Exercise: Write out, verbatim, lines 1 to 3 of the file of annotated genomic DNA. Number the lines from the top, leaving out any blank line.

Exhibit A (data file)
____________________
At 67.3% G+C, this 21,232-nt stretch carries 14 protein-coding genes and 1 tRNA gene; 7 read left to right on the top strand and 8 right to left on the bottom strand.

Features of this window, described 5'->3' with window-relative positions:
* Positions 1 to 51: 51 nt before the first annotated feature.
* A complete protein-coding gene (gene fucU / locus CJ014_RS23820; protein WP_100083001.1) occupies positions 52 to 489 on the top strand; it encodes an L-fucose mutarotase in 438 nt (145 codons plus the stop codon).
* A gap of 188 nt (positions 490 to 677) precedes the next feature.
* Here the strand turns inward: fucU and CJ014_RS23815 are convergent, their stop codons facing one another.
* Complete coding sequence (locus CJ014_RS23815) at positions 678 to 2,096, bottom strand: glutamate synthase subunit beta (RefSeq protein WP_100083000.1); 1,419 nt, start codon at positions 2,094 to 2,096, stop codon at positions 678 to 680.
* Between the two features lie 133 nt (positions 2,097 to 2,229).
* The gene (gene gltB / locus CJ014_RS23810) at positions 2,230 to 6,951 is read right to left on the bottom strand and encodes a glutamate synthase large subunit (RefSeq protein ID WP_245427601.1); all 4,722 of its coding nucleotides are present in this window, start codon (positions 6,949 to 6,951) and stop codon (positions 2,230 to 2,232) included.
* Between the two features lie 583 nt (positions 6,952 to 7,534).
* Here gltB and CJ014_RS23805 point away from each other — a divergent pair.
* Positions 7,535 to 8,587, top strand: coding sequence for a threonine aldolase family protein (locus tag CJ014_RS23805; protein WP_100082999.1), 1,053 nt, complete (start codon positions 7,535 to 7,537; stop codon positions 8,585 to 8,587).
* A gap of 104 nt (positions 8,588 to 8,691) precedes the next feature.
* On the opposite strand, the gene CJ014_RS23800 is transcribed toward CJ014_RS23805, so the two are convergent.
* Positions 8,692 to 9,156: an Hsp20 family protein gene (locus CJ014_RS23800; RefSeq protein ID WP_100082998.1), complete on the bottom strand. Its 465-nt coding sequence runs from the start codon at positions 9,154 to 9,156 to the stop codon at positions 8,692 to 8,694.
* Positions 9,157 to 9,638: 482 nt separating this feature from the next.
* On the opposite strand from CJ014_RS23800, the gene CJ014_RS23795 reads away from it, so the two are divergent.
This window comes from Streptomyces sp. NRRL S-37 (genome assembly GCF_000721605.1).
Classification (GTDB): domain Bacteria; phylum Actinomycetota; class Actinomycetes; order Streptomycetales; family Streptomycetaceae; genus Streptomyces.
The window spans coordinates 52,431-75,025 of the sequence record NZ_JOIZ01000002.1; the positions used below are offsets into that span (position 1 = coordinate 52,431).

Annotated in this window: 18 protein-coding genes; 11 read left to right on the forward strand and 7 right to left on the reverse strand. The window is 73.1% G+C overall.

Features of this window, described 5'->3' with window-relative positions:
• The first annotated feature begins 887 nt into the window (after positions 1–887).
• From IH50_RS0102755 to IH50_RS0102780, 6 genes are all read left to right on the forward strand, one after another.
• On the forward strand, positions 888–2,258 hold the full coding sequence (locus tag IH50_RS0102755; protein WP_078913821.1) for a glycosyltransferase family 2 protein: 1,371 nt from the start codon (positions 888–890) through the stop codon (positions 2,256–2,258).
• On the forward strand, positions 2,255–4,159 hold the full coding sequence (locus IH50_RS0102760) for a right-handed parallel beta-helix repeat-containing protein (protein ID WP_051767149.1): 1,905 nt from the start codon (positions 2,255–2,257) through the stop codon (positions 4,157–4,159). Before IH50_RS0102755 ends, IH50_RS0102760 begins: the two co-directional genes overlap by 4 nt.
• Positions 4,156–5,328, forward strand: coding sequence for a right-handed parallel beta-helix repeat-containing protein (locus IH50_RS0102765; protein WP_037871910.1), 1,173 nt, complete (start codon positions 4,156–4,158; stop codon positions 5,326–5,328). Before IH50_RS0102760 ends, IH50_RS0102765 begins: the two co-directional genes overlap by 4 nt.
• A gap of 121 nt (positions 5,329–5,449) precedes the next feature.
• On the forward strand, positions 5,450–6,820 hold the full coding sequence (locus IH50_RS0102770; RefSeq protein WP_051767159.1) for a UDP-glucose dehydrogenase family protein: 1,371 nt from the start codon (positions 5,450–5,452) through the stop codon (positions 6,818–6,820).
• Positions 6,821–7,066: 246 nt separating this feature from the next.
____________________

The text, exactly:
At 67.3% G+C, this 21,232-nt stretch carries 14 protein-coding genes and 1 tRNA gene; 7 read left to right on the top strand and 8 right to left on the bottom strand.

Features of this window, described 5'->3' with window-relative positions:
* Positions 1 to 51: 51 nt before the first annotated feature.